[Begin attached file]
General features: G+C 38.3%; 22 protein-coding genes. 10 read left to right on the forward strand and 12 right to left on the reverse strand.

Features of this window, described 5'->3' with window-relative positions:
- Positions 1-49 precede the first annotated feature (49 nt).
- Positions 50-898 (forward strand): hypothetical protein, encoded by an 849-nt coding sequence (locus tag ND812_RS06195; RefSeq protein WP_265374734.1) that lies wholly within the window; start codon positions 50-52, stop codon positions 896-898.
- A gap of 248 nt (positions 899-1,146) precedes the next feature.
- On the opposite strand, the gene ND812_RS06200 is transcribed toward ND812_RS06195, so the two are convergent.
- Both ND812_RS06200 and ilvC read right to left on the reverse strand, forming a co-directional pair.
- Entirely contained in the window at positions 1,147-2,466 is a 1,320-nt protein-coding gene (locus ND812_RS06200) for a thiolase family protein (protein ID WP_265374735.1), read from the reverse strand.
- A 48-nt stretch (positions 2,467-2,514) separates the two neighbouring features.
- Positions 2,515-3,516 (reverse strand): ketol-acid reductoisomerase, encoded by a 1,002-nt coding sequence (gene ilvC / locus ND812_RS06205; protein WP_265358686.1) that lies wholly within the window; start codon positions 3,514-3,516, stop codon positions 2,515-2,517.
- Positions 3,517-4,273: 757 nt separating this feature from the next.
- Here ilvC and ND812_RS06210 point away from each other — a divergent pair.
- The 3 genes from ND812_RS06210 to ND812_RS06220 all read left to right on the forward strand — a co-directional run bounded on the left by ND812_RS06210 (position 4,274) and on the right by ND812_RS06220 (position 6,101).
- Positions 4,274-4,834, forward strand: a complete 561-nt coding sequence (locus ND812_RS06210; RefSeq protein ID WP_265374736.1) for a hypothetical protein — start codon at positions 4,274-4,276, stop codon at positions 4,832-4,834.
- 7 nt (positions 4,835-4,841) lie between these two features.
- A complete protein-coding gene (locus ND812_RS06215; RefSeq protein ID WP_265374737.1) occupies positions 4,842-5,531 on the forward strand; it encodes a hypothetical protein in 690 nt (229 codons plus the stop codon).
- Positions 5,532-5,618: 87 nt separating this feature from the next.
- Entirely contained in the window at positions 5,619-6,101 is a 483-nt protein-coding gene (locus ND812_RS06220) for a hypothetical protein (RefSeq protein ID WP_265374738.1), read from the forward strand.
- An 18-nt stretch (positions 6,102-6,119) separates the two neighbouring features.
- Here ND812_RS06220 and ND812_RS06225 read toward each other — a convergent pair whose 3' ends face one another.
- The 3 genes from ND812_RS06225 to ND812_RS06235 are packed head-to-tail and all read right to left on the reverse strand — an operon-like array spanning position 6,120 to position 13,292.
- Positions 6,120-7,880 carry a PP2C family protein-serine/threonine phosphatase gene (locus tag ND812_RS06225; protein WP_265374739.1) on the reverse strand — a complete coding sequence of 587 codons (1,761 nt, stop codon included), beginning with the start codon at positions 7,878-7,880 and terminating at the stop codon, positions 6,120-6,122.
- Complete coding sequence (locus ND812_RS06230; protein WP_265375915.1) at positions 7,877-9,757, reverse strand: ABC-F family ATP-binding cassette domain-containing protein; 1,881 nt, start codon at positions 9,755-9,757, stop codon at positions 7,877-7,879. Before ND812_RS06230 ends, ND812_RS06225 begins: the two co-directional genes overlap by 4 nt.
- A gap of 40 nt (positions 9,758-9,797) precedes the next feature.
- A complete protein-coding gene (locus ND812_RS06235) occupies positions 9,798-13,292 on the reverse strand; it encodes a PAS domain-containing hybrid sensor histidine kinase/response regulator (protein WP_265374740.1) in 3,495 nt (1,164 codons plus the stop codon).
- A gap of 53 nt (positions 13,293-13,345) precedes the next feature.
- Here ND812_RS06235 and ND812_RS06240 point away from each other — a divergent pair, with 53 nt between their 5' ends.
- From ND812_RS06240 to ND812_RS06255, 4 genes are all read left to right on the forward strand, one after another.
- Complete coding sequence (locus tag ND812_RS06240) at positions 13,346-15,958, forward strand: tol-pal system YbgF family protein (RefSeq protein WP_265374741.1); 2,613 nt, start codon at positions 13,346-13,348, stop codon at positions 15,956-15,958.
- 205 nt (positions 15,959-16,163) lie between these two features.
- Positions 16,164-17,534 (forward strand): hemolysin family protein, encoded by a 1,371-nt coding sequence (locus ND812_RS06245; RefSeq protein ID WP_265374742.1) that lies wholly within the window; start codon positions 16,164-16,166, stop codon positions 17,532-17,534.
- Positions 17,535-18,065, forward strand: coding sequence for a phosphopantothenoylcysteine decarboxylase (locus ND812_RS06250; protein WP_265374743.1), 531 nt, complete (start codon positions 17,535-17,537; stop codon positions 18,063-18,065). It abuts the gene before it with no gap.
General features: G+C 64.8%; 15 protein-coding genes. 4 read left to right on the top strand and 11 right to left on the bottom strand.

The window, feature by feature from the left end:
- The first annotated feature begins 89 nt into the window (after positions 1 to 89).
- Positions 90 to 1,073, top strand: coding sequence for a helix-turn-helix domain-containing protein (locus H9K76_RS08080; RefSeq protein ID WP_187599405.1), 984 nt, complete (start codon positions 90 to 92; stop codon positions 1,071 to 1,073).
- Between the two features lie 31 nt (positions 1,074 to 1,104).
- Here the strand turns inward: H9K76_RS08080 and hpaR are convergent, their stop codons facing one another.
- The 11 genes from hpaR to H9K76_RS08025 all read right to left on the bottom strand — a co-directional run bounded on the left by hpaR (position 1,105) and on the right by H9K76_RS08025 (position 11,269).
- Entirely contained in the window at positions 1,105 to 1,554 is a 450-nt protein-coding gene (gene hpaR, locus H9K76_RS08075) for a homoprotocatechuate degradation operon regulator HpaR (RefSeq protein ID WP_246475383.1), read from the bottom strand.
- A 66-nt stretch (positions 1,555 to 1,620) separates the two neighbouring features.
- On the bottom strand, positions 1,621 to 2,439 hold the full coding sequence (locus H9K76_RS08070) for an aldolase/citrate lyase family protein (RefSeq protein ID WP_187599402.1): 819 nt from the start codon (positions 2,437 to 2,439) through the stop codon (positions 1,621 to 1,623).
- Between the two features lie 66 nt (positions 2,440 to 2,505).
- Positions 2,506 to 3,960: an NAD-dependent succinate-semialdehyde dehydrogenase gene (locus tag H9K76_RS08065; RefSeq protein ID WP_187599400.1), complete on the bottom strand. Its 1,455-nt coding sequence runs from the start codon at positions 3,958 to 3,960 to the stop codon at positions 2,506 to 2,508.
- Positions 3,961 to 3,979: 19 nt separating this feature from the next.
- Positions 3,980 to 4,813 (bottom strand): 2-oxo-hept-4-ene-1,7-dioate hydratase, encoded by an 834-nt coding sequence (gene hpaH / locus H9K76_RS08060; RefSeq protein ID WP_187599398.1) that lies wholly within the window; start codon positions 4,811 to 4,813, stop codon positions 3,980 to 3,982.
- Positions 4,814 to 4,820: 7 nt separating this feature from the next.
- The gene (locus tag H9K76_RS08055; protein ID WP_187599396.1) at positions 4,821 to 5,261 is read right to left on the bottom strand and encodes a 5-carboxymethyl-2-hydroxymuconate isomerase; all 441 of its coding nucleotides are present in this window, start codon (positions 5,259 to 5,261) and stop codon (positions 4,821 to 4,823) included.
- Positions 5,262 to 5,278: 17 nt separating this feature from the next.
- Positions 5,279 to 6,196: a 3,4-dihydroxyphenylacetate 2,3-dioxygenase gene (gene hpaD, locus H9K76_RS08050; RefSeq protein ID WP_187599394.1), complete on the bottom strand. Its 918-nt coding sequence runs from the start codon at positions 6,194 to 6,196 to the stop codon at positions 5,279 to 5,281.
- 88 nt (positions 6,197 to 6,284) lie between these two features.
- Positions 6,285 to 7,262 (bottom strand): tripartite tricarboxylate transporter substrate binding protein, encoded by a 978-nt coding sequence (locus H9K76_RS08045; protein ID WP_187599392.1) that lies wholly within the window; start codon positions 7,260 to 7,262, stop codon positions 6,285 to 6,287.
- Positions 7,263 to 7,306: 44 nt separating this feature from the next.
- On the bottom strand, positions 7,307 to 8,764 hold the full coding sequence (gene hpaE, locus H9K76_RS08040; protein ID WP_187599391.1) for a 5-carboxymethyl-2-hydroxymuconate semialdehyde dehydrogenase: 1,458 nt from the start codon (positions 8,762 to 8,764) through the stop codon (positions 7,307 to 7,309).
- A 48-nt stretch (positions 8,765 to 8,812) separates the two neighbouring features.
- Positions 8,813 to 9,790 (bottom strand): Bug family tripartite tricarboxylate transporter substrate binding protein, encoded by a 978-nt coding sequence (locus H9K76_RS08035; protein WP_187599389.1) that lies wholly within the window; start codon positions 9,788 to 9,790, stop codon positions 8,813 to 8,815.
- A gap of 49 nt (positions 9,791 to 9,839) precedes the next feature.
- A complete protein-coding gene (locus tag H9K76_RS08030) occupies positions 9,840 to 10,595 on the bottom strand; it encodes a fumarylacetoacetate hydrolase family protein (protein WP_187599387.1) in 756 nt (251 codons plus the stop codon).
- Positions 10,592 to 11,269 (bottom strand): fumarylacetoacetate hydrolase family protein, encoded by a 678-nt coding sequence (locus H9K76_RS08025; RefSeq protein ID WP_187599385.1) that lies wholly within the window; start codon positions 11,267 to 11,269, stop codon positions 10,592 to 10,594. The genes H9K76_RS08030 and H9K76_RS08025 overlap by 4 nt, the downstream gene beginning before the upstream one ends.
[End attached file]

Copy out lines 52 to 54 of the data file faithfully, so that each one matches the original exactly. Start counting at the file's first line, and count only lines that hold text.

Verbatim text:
- Positions 6,285 to 7,262 (bottom strand): tripartite tricarboxylate transporter substrate binding protein, encoded by a 978-nt coding sequence (locus H9K76_RS08045; protein ID WP_187599392.1) that lies wholly within the window; start codon positions 7,260 to 7,262, stop codon positions 6,285 to 6,287.
- Positions 7,263 to 7,306: 44 nt separating this feature from the next.
- On the bottom strand, positions 7,307 to 8,764 hold the full coding sequence (gene hpaE, locus H9K76_RS08040; protein ID WP_187599391.1) for a 5-carboxymethyl-2-hydroxymuconate semialdehyde dehydrogenase: 1,458 nt from the start codon (positions 8,762 to 8,764) through the stop codon (positions 7,307 to 7,309).